After years spent fighting the separated bike lanes on Hornby and Dunsmuir streets, the Downtown Vancouver Business Improvement Association (DVBIA) has softened its stance.

The organization had criticized Vancouver city council for a lack of public consultation, spoke out at public meetings and even commissioned studies to show the lanes' negative impacts on business.

But now, nearly five years since the bikeways were approved, the DVBIA is now accepting them, as it sponsors Bike to Work Week.

"Times have changed and here we are and we have separated bike lanes downtown and they're here to stay," president and CEO Charles Gauthier told The Early Edition's Margaret Gallagher.

Charles Gauthier

Downtown Vancouver Business Improvement Association president Charles Gauthier says separated bike lanes are "here to stay". (Margaret Gallagher/CBC)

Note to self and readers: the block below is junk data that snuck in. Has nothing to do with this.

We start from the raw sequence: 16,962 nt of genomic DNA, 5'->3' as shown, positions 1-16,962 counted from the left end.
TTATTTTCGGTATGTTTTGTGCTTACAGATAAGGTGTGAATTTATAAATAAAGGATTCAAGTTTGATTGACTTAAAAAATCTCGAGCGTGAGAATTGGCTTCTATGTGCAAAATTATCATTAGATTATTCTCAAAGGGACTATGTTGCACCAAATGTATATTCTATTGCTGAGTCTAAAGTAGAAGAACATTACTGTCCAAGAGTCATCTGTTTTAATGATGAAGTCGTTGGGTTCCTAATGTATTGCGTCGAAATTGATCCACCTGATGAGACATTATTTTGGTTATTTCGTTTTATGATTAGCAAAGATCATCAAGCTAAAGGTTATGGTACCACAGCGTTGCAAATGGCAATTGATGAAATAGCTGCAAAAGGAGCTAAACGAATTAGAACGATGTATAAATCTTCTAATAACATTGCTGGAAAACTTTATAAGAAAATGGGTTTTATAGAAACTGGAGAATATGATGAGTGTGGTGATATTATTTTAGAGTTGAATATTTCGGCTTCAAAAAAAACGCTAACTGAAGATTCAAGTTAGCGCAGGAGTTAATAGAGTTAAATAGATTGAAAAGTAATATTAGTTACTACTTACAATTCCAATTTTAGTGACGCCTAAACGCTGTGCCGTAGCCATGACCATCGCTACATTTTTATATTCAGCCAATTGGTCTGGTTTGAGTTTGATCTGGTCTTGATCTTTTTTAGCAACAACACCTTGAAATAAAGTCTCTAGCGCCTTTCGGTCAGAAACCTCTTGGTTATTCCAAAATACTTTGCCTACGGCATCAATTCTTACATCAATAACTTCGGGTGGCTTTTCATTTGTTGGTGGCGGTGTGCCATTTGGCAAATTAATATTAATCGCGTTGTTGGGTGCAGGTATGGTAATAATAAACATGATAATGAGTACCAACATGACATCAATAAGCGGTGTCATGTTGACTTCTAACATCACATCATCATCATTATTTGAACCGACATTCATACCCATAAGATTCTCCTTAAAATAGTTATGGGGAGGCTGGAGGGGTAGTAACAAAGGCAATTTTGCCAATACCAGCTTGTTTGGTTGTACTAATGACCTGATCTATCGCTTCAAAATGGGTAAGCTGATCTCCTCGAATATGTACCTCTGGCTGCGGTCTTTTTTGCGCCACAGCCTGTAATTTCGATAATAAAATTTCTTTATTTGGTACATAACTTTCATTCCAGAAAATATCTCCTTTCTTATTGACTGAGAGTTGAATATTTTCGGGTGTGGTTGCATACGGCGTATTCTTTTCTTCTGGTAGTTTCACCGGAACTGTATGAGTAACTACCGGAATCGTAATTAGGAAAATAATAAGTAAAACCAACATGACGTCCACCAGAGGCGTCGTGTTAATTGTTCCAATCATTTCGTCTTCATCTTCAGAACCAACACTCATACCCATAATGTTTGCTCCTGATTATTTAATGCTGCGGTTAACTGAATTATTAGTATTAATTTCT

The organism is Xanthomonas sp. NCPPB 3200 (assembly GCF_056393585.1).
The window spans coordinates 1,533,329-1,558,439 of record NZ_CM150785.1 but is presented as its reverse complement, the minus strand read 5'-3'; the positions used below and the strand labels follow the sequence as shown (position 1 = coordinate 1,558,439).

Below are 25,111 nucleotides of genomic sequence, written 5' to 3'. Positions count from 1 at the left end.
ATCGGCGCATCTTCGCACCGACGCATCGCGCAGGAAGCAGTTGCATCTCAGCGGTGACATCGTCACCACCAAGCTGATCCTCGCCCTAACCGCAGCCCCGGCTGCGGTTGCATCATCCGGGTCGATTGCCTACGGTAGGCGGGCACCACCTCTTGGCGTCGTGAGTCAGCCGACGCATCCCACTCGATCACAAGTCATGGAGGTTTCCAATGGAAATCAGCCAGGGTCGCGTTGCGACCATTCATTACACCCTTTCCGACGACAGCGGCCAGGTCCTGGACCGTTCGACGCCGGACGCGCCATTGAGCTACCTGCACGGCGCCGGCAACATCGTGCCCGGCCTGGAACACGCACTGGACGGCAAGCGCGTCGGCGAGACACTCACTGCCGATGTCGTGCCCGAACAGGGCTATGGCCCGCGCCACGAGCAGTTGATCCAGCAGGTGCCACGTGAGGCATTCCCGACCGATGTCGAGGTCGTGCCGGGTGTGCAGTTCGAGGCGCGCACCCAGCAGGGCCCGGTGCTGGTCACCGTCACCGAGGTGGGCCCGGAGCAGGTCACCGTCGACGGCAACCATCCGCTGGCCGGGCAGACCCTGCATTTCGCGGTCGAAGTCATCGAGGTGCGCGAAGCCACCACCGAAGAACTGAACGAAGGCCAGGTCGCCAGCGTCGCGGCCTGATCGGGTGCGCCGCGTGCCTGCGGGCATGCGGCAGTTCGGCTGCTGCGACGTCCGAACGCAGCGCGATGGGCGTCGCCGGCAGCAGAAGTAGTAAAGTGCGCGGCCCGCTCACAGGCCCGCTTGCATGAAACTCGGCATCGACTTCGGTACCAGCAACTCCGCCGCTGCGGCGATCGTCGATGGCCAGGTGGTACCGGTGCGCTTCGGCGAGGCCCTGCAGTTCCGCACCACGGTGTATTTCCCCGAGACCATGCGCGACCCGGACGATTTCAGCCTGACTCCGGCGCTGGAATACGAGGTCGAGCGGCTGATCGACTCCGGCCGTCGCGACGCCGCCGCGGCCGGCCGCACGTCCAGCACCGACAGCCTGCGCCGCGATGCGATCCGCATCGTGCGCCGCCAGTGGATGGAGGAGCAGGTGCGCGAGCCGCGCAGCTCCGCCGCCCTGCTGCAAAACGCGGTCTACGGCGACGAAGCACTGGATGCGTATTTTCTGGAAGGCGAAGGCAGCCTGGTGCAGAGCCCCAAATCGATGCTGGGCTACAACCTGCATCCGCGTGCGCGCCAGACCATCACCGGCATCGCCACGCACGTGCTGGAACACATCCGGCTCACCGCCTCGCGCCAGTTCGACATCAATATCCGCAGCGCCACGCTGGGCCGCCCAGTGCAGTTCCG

"It is a mode of transportation that people are using to come here and we don't want to deny anyone access to the downtown, including cyclists."

10,000 expected to bike to work

The DVBIA has been a sponsor of Bike to Work Week since 2008, before its opposition of the bike lanes. Gauthier says the bike lanes have affected businesses, some for better and some for worse.

"Originally there was an impact to a number of street-level businesses along the bike lanes," he said.

"I think over time, many of them have adapted and come to accept them. Others, as their leases have expired, have decided not to stay along the corridors and have moved elsewhere and others have moved in."

Bike to Work Week runs May 25 until May 31, and organizing group HUB expects 10,000 people to take part this year.

With files from Margaret Gallagher